The Pie Eating Contest, Part Two: Walt is Chekov

Badger’s whole pitch revolves around an intriguing use of the transporter: Using it to beam something out of a person, rather than beaming a person somewhere. Later in last night’s episode, we saw Walter White doing something similar: He’s back in chemotherapy, attempting to purge the bad cells out of his body. In a sense, Walt is also attempting to purge his past as a drug dealer — to eradicate the part of his life that was Heisenberg and the blue meth. (What is Chekov removing from his body? Blueberry pie.) We already know this isn’t going to go well — Flash-forward Walt is on the run, and his old life appears pretty much destroyed. Theories abound about what led Walt to that place; the most likely culprit at this point is the Phoenix Guys who made a deal with Walt last season. But this implies that something Walt does to keep his identity a secret will directly lead to his downfall.

If you think about it, Badger’s Star Trek Fable is really about Greek-tragic ambition: Chekov wants to defeat Spock, even though there is no physical way to defeat a Vulcan at a pie-eating contest. So he cheats — much like how Walter White cheats the American system of capitalism and becomes the equivalent of a Fortune 500 CEO. (SIDE THEORY: He changed the rule of the game. Walter White is Kirk.) In the end, though, he is defeated not by his nemesis but by himself: The very moment he decides to cheat is also the moment he loses the game. In this metaphor, Kirk is Hank, who tries to defeat Walt by playing by the rules and doesn’t realize the game is rigged against him: This strongly implies that Hank is going to die in this final season. But Spock is Walter White’s ultimate nemesis, a character who weighs heavily over the show’s history despite only appearing in a single episode: Elliot Schwartz, the man who stole Walter’s girlfriend, his company, and his entire life. He ate all the pies. He won’t even notice when Walt finally dies. And it’s telling that, in Badger’s story, Chekov winds up coughing blood out of his mouth — a recurring visual in Breaking Bad, which simultaneously signifies Walt’s cancer and his own moral corrosion.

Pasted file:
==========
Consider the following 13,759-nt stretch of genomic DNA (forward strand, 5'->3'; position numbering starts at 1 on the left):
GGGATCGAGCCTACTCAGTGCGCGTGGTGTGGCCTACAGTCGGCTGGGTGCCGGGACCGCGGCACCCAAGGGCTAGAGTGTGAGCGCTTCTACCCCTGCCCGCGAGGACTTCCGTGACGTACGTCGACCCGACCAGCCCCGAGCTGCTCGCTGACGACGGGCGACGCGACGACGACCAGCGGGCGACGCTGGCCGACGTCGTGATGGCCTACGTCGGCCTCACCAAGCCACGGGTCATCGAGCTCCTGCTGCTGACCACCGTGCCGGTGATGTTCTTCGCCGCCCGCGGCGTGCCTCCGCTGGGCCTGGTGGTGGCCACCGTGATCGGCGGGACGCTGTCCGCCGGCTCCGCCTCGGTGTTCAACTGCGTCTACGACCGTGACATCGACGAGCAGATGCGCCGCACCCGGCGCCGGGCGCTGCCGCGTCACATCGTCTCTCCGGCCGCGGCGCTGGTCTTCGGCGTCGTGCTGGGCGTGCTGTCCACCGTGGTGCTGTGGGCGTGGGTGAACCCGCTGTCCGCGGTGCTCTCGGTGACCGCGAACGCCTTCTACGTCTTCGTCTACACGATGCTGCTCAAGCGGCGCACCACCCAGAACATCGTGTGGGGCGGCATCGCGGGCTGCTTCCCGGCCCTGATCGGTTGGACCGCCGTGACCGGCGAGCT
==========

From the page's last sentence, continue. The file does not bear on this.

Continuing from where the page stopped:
Jesse Misses the Best Part: An ending theory

Jesse walks out of the room, prompting Badger to declare: “Where are you going? You’re missing the best part!” Everyone assumes that this season of Breaking Bad will ultimately build to some kind of Jesse-Walt showdown, with Jesse either triumphing over his mentor-turned-nemesis or becoming one more piece of collateral human damage in the rise of Walter White. But what if Jesse’s ultimate decision actually takes him in a different direction? A theory: Jesse will depart the show before the ending — before “the best part” — maybe finally taking that long-planned trip to New Zealand, or maybe setting off for parts unknown. Basically, he’s going to be like Melfi on The Sopranos (who didn’t appear in the series finale).

Episode Recaps

Breaking Bad

Walter White descends into the criminal underworld.